Microsoft Unveils Online Services Support Lifecycle Policy

Microsoft announced today that it has rolled out a new support lifecycle policy for its Online Services offerings.

The online policy differs from Microsoft's support lifecycle policies for its customer premises-installed business products, which generally have two support periods of five years each (called "mainstream support" and "extended support"). Online Services represent a different support scenario because the hosted applications are updated and maintained by Microsoft, on an ongoing basis, at its server farms. Consequently, the support lifecycle policy for Online Services varies from that of the installed products.

A Microsoft blog post explained that the support lifecycle for Online Services mostly becomes a consideration when Microsoft plans to deliver a so-called "disruptive change."

"Disruptive change broadly refers to changes that require significant action whether in the form of administrator intervention, substantial changes to the user experience, data migration or required updates to client software," the blog explains. Security updates delivered by Microsoft aren't considered by the company to be disruptive changes.

Under the Online Services support lifecycle policy, Microsoft plans to notify Online Services customers 12 months in advance "before implementing potentially disruptive changes that may result in a service disruption," the blog states.

The Online Services support lifecycle policy doesn't alter policies associated with Microsoft's premises-installed products. Customers using a hybrid approach, combining premises-installed Microsoft software plus services provided by Microsoft, will have to update those premise-installed products. In some cases, those on-premises updates must be applied to ensure continued integration with the online services.

The policy also spells out what happens when Microsoft ends a service. Microsoft will provide 12 months advance notice to the customer before ending a "Business and Developer-oriented Online Service," the blog explains. There's a 30-day holding period before removing customer data from Microsoft's server farms.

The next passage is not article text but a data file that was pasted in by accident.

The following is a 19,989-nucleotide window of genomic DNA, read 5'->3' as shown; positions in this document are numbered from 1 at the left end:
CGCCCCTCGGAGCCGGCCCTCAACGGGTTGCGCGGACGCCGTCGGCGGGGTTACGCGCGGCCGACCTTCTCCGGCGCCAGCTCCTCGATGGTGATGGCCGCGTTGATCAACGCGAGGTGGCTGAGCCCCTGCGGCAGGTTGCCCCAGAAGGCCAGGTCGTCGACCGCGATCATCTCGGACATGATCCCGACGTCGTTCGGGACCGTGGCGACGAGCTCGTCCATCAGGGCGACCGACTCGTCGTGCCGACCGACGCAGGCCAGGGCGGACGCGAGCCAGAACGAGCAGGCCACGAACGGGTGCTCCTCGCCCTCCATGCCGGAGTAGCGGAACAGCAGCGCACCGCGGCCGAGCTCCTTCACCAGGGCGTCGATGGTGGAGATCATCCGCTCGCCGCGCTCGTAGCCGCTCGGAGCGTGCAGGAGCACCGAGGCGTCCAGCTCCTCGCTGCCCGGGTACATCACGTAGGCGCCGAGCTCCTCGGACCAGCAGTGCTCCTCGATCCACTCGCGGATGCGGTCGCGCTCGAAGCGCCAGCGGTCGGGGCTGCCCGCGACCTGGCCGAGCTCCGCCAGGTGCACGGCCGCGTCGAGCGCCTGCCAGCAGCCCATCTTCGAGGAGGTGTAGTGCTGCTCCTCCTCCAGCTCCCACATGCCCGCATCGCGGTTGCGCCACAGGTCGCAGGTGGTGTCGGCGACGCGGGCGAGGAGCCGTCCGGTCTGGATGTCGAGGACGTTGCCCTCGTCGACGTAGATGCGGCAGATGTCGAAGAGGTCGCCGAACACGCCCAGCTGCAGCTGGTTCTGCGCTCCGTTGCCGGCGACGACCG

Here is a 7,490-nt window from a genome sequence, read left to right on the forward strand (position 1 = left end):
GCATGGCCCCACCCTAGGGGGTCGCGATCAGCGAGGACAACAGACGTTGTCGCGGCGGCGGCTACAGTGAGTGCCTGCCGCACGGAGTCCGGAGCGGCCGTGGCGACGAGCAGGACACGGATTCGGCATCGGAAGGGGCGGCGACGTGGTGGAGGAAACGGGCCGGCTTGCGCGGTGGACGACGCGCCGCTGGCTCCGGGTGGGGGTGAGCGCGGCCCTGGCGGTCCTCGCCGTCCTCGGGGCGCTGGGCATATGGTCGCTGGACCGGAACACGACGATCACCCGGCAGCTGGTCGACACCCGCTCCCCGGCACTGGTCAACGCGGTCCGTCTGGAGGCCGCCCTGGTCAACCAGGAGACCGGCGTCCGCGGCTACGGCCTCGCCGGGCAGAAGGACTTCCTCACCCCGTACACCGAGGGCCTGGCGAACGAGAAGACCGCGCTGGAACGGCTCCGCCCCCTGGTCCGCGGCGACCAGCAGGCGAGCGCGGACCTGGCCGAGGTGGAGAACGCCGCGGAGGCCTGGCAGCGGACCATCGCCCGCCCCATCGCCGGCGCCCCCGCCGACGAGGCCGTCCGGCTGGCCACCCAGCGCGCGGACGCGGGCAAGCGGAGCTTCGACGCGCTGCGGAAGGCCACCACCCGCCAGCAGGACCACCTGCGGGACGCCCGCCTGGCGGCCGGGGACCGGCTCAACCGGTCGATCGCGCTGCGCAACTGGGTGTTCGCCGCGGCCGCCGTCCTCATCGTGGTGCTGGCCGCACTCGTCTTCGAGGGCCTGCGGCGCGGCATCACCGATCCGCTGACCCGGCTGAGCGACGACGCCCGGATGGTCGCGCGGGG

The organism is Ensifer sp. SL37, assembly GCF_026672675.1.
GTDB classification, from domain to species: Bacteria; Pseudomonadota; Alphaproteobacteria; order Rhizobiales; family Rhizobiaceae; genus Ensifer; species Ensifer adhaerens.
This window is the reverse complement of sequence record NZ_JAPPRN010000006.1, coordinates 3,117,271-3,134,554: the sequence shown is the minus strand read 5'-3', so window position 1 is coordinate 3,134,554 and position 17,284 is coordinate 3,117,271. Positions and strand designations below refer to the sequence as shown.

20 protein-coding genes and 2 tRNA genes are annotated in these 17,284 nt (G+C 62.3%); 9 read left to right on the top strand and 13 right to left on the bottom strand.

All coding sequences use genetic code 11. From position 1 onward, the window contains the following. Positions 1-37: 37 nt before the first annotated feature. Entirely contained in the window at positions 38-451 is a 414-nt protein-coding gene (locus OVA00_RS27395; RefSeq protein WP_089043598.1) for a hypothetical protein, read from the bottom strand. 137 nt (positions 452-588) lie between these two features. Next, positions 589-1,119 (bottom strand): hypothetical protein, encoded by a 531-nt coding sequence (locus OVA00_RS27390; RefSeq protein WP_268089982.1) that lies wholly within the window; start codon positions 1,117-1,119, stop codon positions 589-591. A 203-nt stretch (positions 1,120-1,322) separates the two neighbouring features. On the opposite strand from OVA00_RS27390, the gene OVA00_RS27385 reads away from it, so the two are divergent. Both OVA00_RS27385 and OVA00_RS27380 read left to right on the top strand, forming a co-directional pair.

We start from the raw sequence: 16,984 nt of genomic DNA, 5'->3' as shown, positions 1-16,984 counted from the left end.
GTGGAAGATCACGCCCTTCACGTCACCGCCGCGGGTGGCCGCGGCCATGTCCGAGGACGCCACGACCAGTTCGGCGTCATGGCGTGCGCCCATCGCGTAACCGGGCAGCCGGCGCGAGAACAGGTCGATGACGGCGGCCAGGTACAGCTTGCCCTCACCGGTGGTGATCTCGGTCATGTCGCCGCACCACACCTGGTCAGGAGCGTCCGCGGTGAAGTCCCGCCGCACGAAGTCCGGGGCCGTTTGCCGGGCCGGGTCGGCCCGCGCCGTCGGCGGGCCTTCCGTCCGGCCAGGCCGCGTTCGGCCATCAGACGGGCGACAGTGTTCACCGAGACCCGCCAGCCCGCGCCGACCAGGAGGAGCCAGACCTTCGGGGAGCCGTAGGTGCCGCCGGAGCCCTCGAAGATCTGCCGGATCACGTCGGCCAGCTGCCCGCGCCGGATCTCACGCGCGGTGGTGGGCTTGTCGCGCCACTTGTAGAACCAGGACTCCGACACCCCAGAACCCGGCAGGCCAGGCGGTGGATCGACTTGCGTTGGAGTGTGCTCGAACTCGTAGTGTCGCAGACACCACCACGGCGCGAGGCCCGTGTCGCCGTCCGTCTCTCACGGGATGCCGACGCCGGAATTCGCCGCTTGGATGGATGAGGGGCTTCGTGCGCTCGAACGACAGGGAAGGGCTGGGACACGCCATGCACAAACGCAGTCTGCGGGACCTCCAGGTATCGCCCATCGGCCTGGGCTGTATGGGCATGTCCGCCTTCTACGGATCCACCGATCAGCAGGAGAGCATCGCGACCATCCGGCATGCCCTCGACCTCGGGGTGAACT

Microsoft's announcement today constitutes its debut of the new Online Services support lifecycle policy. For those organizations already subscribed to Microsoft's Online Services, implementation of the policy will take place this year or the next, depending on the contract, according to the Microsoft Online Services support lifecycle FAQ. Microsoft will deliver any notices about disruptive changes to the administrative contact established on the account.

Microsoft Online Services includes Windows Azure, Microsoft's platform in the cloud, along with various software-as-a-service offerings such as Office 365, which combines productivity, unified communications and collaboration apps. Microsoft also plans to roll out Windows Intune, a PC management service, sometime this year. Earlier this month, Microsoft announced the availability of Dynamics CRM 2011 Online, a hosted customer relationship management app. Microsoft's current Online Services offerings are described at this page.

About the Author

Kurt Mackie is senior news producer for 1105 Media's Converge360 group.


  • What's Keeping MSPs Up at Night: Competition, Tough Clients and Vendor Costs

    Pandemic-driven business conditions have been a boon for MSPs, but all that growth comes with significant hurdles.

  • Microsoft Security Program for Nonprofits Now Available

    Nonprofits now have access to a new program that provides a suite of real-time monitoring and protection tools from Microsoft and its partners.

  • Windows 10 Version 21H2 Nears Final Release

    The next major feature update to Windows 10 is almost ready for prime time, Microsoft announced this week.

  • The 2021 Microsoft Product Roadmap

    From Windows 10X to the next generation of Microsoft's application server products, here are the product milestones coming down the pipeline in 2021.